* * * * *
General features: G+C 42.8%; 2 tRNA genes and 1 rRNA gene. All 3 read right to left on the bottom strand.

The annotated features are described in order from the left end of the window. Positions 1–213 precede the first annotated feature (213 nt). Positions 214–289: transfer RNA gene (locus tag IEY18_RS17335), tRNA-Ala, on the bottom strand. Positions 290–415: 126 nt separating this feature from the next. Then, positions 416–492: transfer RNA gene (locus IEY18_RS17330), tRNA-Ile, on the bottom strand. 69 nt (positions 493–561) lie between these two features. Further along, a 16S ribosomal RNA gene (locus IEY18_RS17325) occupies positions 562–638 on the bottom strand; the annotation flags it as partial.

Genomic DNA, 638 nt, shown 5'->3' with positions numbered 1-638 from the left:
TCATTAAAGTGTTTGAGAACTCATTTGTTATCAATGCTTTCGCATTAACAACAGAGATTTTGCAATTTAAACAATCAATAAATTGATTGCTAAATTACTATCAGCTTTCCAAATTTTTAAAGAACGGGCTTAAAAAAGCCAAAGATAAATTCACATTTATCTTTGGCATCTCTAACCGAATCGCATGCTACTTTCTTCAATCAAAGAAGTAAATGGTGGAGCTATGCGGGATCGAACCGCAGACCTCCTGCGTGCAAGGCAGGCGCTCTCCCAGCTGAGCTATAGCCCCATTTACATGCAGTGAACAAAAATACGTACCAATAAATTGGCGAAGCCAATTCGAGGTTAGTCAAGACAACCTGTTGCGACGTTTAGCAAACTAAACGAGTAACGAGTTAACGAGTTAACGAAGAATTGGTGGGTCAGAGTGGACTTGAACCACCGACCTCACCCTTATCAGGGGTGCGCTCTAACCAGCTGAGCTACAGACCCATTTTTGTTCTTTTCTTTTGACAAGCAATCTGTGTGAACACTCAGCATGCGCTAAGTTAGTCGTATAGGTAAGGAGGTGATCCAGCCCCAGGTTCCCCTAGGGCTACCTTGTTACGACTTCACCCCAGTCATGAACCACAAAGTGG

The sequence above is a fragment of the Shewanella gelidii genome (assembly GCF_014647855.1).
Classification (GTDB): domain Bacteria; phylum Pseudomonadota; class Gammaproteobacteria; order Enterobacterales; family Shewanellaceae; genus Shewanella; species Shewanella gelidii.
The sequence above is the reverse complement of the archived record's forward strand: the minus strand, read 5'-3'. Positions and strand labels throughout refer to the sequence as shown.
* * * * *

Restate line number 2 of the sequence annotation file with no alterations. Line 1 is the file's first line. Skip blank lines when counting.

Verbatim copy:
The annotated features are described in order from the left end of the window. Positions 1–213 precede the first annotated feature (213 nt). Positions 214–289: transfer RNA gene (locus tag IEY18_RS17335), tRNA-Ala, on the bottom strand. Positions 290–415: 126 nt separating this feature from the next. Then, positions 416–492: transfer RNA gene (locus IEY18_RS17330), tRNA-Ile, on the bottom strand. 69 nt (positions 493–561) lie between these two features. Further along, a 16S ribosomal RNA gene (locus IEY18_RS17325) occupies positions 562–638 on the bottom strand; the annotation flags it as partial.